I never knew my dad.
He was married and had an affair on his wife, thus producing me. And my mom worked two or three jobs to try to provide for me and my three siblings and we were still not able to share a meal together.
There was a lot of abuse. My mom abused us physically and verbally and emotionally. Not a great home, not a pretty picture. I started drinking, doing drugs, probably maybe 10 or 11. I was the kid that didn't have a dad. I was the kid, even whenever we were very young and we went to church, we stopped going because we were gonna be the three wise men, my brothers and I, and they wanted us to use our fathers' bathrobes. We didn't have dads so we hid behind the couch when the bus came to pick us up one Sunday because we were so ashamed of that. And so there was a hopelessness, and so I think my drinking and using drugs, that became a way to just drown it out.
Finally, whenever I was 16, I crossed the line. I committed robbery and that got me sent to what's called a state school, which is just a pretty word for jail for teenagers, and I stayed there for three years. Started working right whenever I came out of the state school as what was called a roughneck. And so you worked 12 hours and then you get off and most of the guys would go to town and they would drink and so that just became my normal thing. These were the men in my life.
Somebody spoke one weekend about the discipleship program and after a short interview with the gentleman that leads it, I met up with Trevor Ming and here was this guy just willing to set aside his schedule and his life and his stuff to come and sit down and talk to me.
Early in 2017, I went to a conference in the Dallas-Fort Worth area, and that weekend, I went out and I relapsed, I drank again. It wasn't long after that that there was just a day where there was this coldness in my marriage and it was almost to the point of hey, you know what, maybe we could do better for our daughter and for ourselves if we were just not together anymore. None of this was said. There was just this division there. And I went and sat down and it was the day that Trevor and I were meeting up and so I went and sat down with him.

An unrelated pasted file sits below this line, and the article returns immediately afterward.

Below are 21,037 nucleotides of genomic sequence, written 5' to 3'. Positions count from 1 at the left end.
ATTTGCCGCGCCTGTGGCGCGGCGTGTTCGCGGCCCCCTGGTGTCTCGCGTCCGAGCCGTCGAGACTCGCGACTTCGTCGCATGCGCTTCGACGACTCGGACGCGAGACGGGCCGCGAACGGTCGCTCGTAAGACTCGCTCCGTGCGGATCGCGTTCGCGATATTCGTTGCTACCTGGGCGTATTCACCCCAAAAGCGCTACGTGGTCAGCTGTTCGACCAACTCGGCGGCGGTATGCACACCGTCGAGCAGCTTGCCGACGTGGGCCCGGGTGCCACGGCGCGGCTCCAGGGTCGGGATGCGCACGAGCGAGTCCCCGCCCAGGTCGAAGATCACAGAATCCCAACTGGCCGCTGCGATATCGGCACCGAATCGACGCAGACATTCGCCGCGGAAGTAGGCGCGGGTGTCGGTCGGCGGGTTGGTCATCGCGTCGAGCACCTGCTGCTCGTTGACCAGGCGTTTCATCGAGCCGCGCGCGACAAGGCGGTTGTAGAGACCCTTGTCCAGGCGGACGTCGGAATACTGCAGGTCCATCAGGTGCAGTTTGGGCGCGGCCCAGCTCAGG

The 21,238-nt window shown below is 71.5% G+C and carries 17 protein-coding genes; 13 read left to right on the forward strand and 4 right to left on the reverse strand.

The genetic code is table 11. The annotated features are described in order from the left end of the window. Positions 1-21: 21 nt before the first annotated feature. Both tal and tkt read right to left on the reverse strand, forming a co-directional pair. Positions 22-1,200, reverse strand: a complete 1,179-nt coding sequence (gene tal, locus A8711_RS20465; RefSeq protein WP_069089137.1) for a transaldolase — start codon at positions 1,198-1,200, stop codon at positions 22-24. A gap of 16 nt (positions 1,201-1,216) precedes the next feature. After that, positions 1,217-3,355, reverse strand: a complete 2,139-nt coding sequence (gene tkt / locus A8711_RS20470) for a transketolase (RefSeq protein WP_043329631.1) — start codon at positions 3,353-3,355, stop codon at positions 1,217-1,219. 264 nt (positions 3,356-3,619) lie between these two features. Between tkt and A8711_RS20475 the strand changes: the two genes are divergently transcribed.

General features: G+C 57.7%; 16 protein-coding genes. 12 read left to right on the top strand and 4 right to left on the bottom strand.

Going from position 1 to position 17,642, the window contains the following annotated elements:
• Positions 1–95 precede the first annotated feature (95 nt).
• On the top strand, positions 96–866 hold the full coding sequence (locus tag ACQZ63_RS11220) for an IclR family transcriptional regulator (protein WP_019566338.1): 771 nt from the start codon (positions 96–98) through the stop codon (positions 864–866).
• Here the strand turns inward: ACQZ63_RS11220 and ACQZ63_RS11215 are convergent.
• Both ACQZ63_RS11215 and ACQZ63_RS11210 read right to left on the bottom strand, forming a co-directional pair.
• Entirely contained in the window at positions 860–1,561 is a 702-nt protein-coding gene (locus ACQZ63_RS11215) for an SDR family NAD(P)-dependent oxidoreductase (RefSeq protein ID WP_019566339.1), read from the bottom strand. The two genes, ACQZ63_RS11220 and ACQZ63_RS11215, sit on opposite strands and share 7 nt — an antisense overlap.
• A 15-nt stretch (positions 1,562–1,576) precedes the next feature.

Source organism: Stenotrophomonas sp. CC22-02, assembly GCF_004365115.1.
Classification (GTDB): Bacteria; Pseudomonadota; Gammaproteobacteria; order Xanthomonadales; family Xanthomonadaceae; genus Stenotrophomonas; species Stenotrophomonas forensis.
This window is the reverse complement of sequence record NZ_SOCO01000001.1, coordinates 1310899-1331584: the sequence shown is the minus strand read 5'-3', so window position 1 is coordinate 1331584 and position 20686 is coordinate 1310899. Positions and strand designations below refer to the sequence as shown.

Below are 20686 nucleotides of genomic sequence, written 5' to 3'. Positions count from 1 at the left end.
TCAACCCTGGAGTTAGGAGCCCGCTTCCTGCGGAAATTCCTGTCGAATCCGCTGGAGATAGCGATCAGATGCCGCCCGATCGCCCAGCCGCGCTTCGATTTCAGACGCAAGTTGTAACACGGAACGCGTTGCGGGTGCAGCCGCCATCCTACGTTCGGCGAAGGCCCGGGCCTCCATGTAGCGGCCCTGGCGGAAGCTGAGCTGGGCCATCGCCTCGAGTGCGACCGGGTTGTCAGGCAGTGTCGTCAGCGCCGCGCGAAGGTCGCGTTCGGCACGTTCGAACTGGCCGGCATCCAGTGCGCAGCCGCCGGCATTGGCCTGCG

I remember it was sunny, we were sitting outside, and he made me take my glasses off and made me look him in the eye and then asked me, "Do you really want this? "Do you want to be married?" And I was really beginning to feel this accountability and almost like I had a father disciplining me. And this was something I struggled with. I didn't understand how to receive God as my father. I knew the scriptures. I knew that when my father and mother abandoned me, that the Lord would take me in, but I didn't understand how he could do that because I didn't know what a father was supposed to be, I didn't know what that was supposed to look like.
That was a pivotal moment in my life. Things got a lot better after that and I remember leaving that day and calling Candace and telling her hey, everything's gonna be okay. I can't explain it, but everything's gonna be fine. God's got this. And it seemed like everything Trevor had tried to teach me that I wouldn't really let in for the last couple years, just all that training, all that educating, just instantly made sense to me. And he said something to me, that he was an adult, he was a grown man before he understood what that overwhelmingness of God's grace was.
And I started thinking that, maybe, maybe the shame that I feel, the guilt that I feel, all the dirt and the filth, it's not what God intended me to feel and my heart really began to soften. If Jesus died just so I could sit on the couch with a six-pack of beer and be entertained, what's the point?